It took another day of earnings to turn the market around. Or was that really it?
Alan Greenspan spoke before Congress this morning, but what he said -- the economy hasn't definitely slowed -- could be taken as a good or bad sign: the economy is doing well, meaning continued healthy sales; or the economy is still on its heated pace, meaning there could be more interest rate hikes coming.
That major indices remain higher after Greenspan's testimony illustrates the market's good mood. Today's shareholders seem inclined to pour more water into the half glass rather than empty it.
Wall Street's giddiness is understandable. IBM (NYSE: IBM) reported an improving picture and more important, Advanced Micro Devices (NYSE: AMD) indicated fears about a slowing chip market appear baseless.
Yet I suspect those were just excuses for Wall Street to rejuvenate itself after two lousy days. After all, nothing has really changed.
The tech stock sell-off earlier this week began with jitters prior to Tuesday's earnings bombardment. Those quarterly reports turned out to be mixed at best, with Intel (Nasdaq: INTC) still relying heavily on investment income, Apple (Nasdaq: AAPL) posting slightly disappointing revenue, DoubleClick (Nasdaq: DCLK) sounding cautious about the near term and Microsoft (Nasdaq: MSFT) reiterating the slower growth projection that depressed everyone three months ago.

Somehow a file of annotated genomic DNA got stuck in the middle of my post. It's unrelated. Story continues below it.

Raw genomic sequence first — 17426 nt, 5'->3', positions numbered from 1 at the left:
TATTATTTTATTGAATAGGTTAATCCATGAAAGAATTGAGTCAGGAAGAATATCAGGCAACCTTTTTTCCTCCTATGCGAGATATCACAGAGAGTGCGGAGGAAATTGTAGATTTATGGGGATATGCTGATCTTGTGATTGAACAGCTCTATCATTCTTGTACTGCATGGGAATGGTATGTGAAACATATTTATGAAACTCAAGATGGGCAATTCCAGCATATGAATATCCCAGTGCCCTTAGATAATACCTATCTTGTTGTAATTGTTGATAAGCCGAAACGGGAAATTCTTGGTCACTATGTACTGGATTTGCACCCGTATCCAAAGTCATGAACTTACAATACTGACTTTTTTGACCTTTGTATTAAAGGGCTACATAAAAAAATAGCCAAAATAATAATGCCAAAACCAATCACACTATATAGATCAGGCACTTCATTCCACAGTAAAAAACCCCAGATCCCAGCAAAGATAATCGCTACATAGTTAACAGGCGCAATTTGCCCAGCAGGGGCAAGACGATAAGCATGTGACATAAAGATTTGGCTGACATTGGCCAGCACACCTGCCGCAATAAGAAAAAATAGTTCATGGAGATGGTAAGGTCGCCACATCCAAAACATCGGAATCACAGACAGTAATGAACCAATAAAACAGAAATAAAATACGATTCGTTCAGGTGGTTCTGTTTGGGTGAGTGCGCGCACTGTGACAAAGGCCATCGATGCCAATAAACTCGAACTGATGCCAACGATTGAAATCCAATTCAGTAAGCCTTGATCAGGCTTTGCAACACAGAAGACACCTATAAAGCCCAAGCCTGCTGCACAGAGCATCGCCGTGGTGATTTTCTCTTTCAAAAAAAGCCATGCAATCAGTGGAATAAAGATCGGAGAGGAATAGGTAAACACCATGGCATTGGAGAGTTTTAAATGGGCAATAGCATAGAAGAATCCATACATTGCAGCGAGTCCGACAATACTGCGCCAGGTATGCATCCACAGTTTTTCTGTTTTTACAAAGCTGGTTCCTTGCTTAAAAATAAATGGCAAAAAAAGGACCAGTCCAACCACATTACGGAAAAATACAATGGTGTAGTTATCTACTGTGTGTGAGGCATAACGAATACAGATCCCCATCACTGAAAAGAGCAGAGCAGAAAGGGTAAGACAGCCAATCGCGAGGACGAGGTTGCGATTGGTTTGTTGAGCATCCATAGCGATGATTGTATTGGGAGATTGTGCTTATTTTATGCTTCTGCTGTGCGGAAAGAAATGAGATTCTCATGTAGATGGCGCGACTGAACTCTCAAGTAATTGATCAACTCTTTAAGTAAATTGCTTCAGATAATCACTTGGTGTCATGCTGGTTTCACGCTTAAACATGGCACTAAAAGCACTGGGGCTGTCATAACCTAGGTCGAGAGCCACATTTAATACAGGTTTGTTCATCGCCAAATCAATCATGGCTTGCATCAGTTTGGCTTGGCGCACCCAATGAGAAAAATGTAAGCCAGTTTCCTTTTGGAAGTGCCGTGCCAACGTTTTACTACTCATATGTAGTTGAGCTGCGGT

So what happened yesterday? IBM repeated its first quarter call of a stronger second half. AMD produced the same story -- a very positive one, but nonetheless, nothing new -- it's been producing since the year began.
And this morning Greenspan carried out his usual double talk, which always boils down to: we'll see what happens.
Think about it. Tuesday and Wednesday saw nothing terribly surprising or different.
Okay, there was one thing. Stocks went down.
And that was all the reason investors needed to climb back in today.
Take a look at the Nasdaq Composite Index. It spent most of June bouncing 3,800 before picking itself up when this month began. That level followed a steep climb in the last week May.
This week it retrenched again following some decent July gains. The mindset was ripe for it, and Microsoft's outlook merely provided the excuse.
Now that psychology has been satisfied, stocks are rising again today. Again, AMD and IBM merely provided the catalyst for shareholders to satisfy their tendencies.
None of that means that yesterday's news ought to be dismissed. It was good news by any standard.
But nothing new.
It's no secret that everyone wants optical networks, so why can't Lucent, with all its resources and intellectual capital, accomodate demand? Now might be a good time to hold management accountable. 22GO>